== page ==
step 4

In this step, NDES passes the certificate request to the certification authority (CA) and requests the certificate on behalf of the client.

To verify that this step is successful, check the following on the IIS/NDES server:

  1. Look for an entry that resembles the following in NDESPlugin.log:
     
  2. Look for entries that resemble the following in CertificateRegistrationPoint.svclog:

    CertificateRegistrationPoint.svclog

If you don’t see the entries that are listed above, follow these steps:

  1. Open the Certification Authority MMC on the CA, and then select Failed Requests to see whether there are any errors. The following is an example:

    Failed requests
  2. Check the application event log on the CA for errors. Usually you can see errors that match those that you see in the Failed Requests. The following is an example:

    Event log


     

step 5

In this step, the certificate is delivered back to the device.

If this step is successful, you will see the issued certificate on the Certification Authority as shown in the following example:

Issued certificate

You will also see the certificate on the user’s device as shown in the following example:

certificate on device


certificate on device

 

step 6

In this last step, the NDES Connector reports back to Intune that the certificate has been delivered to the user’s device.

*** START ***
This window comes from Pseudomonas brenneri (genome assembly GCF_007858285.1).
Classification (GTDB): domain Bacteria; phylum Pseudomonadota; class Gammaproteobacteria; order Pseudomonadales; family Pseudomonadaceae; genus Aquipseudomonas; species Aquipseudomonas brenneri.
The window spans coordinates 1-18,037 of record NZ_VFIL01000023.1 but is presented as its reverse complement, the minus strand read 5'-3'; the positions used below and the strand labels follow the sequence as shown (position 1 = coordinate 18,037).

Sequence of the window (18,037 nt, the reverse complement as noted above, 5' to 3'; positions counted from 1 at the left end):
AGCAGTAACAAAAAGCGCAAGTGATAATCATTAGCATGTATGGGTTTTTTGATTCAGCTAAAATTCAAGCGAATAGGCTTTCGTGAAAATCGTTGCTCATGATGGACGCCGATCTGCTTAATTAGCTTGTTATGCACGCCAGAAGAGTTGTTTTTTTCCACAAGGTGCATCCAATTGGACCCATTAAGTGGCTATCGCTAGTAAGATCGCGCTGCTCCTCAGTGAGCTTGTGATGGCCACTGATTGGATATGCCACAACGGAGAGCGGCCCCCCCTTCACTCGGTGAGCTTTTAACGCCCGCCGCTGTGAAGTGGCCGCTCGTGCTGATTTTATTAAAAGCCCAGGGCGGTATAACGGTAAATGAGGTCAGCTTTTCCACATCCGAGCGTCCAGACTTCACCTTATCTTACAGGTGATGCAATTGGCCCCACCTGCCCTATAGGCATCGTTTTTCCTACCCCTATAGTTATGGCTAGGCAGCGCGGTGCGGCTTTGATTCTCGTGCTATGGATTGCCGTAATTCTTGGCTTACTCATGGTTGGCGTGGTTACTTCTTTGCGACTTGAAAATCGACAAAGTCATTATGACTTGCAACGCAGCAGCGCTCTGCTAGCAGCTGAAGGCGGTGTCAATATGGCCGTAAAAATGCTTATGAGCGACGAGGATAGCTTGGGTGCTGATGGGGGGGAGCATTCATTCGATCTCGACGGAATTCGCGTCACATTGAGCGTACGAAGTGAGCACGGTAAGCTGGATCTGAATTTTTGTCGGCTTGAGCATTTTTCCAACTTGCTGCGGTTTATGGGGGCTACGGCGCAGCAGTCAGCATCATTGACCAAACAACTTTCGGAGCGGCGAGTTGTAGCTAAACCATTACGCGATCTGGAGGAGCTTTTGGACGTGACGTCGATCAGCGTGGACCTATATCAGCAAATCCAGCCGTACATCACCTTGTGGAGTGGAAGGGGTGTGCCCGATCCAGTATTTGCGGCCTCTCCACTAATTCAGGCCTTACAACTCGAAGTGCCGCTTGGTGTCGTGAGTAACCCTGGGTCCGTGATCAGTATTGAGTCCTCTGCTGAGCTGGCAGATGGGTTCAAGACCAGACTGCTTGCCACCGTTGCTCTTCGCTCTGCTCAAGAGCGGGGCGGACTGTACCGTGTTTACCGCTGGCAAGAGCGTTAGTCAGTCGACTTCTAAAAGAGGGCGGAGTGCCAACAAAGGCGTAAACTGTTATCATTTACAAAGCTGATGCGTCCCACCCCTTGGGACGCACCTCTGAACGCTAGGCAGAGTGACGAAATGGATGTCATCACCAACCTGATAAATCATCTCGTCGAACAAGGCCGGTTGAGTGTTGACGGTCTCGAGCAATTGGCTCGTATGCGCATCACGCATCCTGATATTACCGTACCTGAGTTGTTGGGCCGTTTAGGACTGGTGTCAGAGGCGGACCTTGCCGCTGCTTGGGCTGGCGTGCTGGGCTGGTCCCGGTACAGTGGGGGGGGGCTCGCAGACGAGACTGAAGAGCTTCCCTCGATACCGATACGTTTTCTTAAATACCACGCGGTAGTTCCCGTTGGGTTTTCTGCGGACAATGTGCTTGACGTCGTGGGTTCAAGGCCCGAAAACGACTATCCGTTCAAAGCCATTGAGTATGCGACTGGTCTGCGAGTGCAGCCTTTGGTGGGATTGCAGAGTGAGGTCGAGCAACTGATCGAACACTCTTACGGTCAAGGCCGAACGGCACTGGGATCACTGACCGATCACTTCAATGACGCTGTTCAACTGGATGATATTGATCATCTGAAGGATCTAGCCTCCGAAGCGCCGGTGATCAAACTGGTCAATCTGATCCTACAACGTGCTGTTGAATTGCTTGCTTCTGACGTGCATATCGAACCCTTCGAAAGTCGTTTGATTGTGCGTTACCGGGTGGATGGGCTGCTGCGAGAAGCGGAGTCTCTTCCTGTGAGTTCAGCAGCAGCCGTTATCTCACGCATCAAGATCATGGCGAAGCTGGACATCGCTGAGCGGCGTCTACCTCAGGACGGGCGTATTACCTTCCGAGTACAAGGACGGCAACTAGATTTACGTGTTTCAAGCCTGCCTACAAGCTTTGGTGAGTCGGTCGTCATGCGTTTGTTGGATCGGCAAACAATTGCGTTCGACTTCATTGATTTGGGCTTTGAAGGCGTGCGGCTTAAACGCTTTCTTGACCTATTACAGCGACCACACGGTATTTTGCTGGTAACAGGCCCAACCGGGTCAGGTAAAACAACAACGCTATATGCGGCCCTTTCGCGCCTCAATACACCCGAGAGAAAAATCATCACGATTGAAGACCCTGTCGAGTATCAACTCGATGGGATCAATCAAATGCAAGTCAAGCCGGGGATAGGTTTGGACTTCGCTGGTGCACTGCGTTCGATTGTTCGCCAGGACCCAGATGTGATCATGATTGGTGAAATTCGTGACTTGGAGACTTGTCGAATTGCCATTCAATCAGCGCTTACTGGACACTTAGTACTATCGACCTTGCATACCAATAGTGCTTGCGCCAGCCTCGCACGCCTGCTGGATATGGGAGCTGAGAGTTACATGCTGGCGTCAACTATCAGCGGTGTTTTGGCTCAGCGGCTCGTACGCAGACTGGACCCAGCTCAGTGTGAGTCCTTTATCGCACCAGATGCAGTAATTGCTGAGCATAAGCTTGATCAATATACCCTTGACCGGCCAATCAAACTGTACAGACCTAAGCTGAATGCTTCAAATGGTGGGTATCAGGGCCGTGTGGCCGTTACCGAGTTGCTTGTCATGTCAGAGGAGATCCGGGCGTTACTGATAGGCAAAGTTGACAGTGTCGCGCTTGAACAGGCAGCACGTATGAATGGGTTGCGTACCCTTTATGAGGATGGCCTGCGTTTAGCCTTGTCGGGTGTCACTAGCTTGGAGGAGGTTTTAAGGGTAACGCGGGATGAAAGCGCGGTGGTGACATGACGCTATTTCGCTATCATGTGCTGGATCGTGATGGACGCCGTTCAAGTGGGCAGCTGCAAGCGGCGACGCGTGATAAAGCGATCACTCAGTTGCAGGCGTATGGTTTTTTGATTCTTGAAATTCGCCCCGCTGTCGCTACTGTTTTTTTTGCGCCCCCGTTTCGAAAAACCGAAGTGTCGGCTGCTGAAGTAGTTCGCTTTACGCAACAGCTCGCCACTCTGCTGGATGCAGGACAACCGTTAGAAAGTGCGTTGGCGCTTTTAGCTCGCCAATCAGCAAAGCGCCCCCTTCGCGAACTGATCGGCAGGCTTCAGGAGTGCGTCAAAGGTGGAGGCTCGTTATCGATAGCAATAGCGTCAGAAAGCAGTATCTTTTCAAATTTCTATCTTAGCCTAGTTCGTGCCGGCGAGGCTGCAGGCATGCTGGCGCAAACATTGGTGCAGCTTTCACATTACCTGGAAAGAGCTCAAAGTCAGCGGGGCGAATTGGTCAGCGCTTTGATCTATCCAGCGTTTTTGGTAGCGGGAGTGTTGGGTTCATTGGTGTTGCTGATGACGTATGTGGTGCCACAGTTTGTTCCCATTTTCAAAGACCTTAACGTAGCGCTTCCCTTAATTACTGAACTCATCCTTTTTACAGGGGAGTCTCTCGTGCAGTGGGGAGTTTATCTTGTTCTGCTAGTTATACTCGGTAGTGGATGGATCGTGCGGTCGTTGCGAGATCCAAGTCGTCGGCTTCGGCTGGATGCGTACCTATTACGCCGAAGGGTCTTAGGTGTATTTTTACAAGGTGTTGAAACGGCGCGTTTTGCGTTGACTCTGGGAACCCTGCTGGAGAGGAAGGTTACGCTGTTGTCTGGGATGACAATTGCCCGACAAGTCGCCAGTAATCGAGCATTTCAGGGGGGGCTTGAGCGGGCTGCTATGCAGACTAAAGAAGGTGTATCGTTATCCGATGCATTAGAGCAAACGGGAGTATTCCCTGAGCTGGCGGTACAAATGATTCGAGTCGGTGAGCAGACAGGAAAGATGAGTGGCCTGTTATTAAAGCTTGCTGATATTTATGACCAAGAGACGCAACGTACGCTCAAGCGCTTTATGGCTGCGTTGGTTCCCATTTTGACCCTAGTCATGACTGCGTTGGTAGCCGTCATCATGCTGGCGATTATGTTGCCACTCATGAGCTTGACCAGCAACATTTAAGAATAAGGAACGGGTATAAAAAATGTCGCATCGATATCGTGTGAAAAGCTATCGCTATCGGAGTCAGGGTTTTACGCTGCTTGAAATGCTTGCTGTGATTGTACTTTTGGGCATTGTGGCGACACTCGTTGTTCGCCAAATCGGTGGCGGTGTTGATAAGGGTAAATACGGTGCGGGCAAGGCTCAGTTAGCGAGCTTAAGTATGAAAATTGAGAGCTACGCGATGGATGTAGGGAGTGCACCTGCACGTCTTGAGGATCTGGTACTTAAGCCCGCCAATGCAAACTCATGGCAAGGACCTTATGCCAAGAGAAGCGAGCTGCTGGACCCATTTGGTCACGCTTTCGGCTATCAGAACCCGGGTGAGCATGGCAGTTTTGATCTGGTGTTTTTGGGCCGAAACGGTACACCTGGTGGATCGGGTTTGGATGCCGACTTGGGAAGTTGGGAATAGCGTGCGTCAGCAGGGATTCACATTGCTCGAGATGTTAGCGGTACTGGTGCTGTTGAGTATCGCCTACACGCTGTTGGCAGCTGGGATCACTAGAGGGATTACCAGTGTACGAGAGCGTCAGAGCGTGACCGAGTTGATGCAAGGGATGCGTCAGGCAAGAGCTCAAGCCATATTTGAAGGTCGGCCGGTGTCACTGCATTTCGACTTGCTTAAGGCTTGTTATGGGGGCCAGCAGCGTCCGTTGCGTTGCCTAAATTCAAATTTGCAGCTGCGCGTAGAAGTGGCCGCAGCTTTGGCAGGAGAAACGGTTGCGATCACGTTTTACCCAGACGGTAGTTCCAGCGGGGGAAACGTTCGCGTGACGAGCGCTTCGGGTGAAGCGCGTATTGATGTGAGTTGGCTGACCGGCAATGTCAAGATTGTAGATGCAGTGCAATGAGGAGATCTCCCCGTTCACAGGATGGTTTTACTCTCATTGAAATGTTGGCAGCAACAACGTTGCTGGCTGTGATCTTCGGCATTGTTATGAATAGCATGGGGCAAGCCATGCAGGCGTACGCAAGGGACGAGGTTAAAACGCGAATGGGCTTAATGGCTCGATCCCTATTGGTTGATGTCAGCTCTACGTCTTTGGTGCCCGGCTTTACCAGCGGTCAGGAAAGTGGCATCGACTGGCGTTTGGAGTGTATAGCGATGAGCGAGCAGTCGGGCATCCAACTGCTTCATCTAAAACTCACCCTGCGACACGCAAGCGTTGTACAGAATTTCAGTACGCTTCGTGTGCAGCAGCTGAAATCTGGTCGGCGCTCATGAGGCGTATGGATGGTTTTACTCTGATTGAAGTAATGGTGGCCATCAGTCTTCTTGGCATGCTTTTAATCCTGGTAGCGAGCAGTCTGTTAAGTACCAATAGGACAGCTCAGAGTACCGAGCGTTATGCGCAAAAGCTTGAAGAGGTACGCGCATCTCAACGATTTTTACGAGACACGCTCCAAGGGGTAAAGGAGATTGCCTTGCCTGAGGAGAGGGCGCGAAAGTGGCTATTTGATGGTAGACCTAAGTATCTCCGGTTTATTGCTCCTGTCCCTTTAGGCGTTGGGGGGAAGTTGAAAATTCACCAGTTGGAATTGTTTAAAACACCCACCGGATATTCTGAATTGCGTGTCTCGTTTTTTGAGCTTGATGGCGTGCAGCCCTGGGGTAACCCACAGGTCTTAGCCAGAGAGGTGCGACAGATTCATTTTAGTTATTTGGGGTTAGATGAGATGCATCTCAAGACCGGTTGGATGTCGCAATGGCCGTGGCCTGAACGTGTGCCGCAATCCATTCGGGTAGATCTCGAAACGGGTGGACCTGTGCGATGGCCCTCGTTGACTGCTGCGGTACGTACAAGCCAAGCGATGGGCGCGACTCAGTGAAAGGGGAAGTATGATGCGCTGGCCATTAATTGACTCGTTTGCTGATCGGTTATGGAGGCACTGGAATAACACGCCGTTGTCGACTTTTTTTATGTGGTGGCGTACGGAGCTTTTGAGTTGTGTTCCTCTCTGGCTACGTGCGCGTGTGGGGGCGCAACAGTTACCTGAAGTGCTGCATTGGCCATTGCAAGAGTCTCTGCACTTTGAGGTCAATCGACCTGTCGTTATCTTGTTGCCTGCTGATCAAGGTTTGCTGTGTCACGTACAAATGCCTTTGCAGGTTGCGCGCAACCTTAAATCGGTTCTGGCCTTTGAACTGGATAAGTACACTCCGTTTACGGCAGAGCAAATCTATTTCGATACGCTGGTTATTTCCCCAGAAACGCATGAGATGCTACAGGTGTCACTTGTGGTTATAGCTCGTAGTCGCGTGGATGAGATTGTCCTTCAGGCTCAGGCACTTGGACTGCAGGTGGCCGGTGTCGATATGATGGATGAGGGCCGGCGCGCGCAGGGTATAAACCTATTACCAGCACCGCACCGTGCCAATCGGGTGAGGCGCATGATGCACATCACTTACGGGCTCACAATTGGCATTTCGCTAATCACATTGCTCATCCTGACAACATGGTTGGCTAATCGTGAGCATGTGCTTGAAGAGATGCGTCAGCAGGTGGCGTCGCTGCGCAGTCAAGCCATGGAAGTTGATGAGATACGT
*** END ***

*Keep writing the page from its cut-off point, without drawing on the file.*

If this step is successful, you will see the following on the IIS/NDES server:

  1. In NDESPlugin.log, you can see entries that resemble the following:
     
  2. In CertificateRegistrationPoint.svclog, you can see entries that resemble the following:

    successful log
  3. In IIS log, you can see an entry that resembles the following for the SCEP process:
     
  4. In the %ProgramFiles%\Microsoft Intune\CertificateRequestStatus folder, you can see the Failed, Processing and Succeed folders that contain certificate request status files.
  5. If the certificate request is successfully processed, you will see new files in the Succeed folder as shown in the following example:

    succeed folder


    You can open one of the files to see the type of data that's uploaded to the Intune Service by the NDES Connector, such as CertificateSerialNumber, UserID, DeviceID, and Thumbprint. The following is an example:

    CRS file

  6. If you don’t see any new files being created in the Succeed folder, check whether there are any files stuck in the Processing folder. If this is the case, verify that the Intune Connector Service is started on the IIS/NDES server, and there are no errors in Ndesconnector.svclog.